Employees vs Independent Contractors USA
Updated as of 2019
The past decade, particularly during the years of the Obama Administration, has seen an increased administrative focus on potential independent contractor misclassifica-
tion by the U.S. Department of Labor (“DOL”) and the Internal Revenue Services (“IRS”). Independent contractor misclassification is a nationwide issue, spanning all industries – both on-demand and more traditional business models, and all regions. Commonly cited industries include: transportation, ride sharing, janitorial, food services, IT services, courier services, day care, commercial cleaning, and startups. The DOL estimates that approximately 3.4 million workers in the U.S. are misclassified as independent contractors resulting in a lack of employee entitled benefits and protections, as well as an approximate 3.4 billion U.S. treasury revenue loss in Income Tax, Social Security, Medicare, and unemployment insurance trust fund contributions.
Employer risks resulting from independent contractor misclassification include:
i. Liability for unpaid employment taxes
• past federal payroll taxes (3 years back, or more)
• state payroll taxes
• up to 100% penalty—if willful failure
• income tax not withheld
• trust fund recovery penalty for responsible persons
ii. Failure to pay minimum wage and overtime
• recovery by administrative authorities or civil litigants of unpaid minimum wage/ overtime
• liquidated damages (100 % percent penalty)
• application of damage model to all workers in same job, not just individual worker
- i.e. liquidated damages paid to all workers in the postion misclassified as independent contractor.
• DOL supervision over payment of wages
• attorneys’ fees and cost
iii. Unfair labor practices liability under the National Labor Relations Act
iv. Immigration liability to the extent employers hire non-U.S. citizen workers as indepen-dent contractors to avoid verification of their citizenship status or obtaining of proper work visas.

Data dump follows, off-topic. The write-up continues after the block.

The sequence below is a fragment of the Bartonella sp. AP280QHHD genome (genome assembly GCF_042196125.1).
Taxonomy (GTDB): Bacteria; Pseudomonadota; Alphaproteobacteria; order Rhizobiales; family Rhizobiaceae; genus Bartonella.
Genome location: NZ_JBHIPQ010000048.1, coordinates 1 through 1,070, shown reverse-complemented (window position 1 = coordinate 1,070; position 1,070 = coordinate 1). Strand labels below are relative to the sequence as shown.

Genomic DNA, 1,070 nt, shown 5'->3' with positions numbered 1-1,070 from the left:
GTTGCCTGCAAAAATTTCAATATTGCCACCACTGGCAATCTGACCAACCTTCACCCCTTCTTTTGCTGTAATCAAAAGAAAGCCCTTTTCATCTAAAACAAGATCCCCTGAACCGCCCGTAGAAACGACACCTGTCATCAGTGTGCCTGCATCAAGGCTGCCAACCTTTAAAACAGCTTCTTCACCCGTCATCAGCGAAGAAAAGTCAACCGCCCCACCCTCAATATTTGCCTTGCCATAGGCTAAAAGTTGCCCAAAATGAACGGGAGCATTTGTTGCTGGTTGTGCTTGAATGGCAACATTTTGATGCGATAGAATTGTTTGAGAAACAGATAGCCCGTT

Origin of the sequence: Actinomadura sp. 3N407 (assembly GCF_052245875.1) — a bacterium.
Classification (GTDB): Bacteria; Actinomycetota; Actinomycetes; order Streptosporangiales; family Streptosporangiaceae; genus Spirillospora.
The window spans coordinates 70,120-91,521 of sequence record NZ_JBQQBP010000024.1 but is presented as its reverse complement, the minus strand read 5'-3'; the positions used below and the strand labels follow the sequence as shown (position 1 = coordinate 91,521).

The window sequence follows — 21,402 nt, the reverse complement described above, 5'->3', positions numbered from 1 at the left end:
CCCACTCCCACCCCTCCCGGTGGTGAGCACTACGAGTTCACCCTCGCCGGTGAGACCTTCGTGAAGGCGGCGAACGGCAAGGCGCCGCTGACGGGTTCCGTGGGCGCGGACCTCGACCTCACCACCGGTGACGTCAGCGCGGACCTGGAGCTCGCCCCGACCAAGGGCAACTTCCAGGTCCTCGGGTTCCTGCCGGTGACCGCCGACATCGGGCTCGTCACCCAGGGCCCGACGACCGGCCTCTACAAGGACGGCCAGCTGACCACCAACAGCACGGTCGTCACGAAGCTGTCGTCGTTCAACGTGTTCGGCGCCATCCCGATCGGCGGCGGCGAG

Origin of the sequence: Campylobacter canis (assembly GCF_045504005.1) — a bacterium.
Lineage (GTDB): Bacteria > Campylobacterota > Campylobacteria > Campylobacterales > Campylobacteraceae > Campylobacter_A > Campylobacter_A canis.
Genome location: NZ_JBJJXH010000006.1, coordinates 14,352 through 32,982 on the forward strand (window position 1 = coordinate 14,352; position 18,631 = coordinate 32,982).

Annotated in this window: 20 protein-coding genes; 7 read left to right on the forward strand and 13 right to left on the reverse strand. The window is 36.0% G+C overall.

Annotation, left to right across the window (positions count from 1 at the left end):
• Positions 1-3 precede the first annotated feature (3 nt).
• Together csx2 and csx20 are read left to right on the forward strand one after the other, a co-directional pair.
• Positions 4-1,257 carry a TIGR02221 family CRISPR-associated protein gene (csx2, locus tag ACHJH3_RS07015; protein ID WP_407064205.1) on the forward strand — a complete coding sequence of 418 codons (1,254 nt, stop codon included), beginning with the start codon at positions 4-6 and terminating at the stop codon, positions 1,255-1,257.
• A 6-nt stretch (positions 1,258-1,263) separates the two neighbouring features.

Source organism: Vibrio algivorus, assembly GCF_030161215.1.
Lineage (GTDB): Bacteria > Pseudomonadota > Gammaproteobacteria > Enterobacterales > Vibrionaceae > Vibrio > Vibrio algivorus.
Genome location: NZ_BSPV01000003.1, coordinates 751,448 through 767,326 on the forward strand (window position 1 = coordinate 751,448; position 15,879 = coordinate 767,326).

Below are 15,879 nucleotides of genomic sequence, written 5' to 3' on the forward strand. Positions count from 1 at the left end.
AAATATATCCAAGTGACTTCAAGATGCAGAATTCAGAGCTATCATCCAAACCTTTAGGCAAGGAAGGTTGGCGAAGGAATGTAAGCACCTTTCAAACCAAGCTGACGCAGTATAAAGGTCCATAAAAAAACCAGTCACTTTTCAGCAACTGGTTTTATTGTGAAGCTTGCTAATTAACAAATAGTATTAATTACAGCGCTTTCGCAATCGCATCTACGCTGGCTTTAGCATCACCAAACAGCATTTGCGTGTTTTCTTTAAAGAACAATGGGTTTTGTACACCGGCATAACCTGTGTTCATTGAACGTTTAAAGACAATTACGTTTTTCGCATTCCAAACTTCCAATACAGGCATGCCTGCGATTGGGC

v. Exposure to claims for coverage under employee benefit plans (Note: No statute of limitations)
The distinction between employees and independent contractors is defined somewhat
differently depending on the statutory context. Key legislation relating to independent
contractor misclassification includes:
- IRS: U.S. Tax Code (federal income tax withholding)
- U.S. Department of Labor:
- FLSA (Fair Labor Standards Act – minimum wage and overtime);
- FMLA (Family and Medical Leave Act);
- ERISA (Employee Retirement Income Security Act)
- State Unemployment Laws/Agencies
- State Workers’ Compensation Laws/Agencies
- State Income Tax Withholding
- Federal Anti-Discrimination Laws (Title VII, ADA, etc.)
- State and Local Anti-Discrimination Laws
- NLRA (National Labor Relations Act)
- IRCA (Immigration Reform and Control Act)
In September 2011 the DOL announced its “Misclassification Initiative” 1 – a program designed to establish joint/coordinated efforts between the DOL and the states. Since 2011, 35 states have signed a Memorandum of Understanding with the DOL and have passed bipartisan legislation to limit independent contractor misclassification. This form of state legislation typically includes: increased penalties for independent contractor misclassification, more stringent independent contractor status testing, and estab-lishment of a state task force to address independent contractor issues. As a result of this joint initiative between the DOL and the state legislatures, in 2015, DOL investiga-tions resulted in $74 million in back wages for more than 102,000 workers. It should be noted that during this same period there has been no new federal legislation addressing independent contractor misclassification.
With the transition to a new Presidency and new leadership in US administrative agen-cies in 2017, it is possible that a more pro-employer direction will ultimately take hold in interpretation of the relevant statutes and regulations.